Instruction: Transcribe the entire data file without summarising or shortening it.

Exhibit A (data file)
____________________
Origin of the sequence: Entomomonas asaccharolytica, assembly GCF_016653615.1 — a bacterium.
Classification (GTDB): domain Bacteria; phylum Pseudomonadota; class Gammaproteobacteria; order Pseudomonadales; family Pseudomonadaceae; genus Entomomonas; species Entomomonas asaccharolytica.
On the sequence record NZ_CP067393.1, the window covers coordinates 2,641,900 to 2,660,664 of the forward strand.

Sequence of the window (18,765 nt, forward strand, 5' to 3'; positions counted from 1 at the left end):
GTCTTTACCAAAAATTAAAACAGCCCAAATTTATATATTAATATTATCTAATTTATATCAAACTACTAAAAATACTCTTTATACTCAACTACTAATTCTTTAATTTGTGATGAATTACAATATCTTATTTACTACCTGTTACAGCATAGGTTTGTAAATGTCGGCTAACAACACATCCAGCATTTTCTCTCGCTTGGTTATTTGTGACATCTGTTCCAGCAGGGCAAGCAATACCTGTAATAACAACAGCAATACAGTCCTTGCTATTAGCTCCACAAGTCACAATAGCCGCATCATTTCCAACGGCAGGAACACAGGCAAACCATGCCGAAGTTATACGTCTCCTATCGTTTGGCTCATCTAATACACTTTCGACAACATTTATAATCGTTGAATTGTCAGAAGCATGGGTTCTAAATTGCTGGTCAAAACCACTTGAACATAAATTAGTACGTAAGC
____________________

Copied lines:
Origin of the sequence: Entomomonas asaccharolytica, assembly GCF_016653615.1 — a bacterium.
Classification (GTDB): domain Bacteria; phylum Pseudomonadota; class Gammaproteobacteria; order Pseudomonadales; family Pseudomonadaceae; genus Entomomonas; species Entomomonas asaccharolytica.
On the sequence record NZ_CP067393.1, the window covers coordinates 2,641,900 to 2,660,664 of the forward strand.

Sequence of the window (18,765 nt, forward strand, 5' to 3'; positions counted from 1 at the left end):
GTCTTTACCAAAAATTAAAACAGCCCAAATTTATATATTAATATTATCTAATTTATATCAAACTACTAAAAATACTCTTTATACTCAACTACTAATTCTTTAATTTGTGATGAATTACAATATCTTATTTACTACCTGTTACAGCATAGGTTTGTAAATGTCGGCTAACAACACATCCAGCATTTTCTCTCGCTTGGTTATTTGTGACATCTGTTCCAGCAGGGCAAGCAATACCTGTAATAACAACAGCAATACAGTCCTTGCTATTAGCTCCACAAGTCACAATAGCCGCATCATTTCCAACGGCAGGAACACAGGCAAACCATGCCGAAGTTATACGTCTCCTATCGTTTGGCTCATCTAATACACTTTCGACAACATTTATAATCGTTGAATTGTCAGAAGCATGGGTTCTAAATTGCTGGTCAAAACCACTTGAACATAAATTAGTACGTAAGC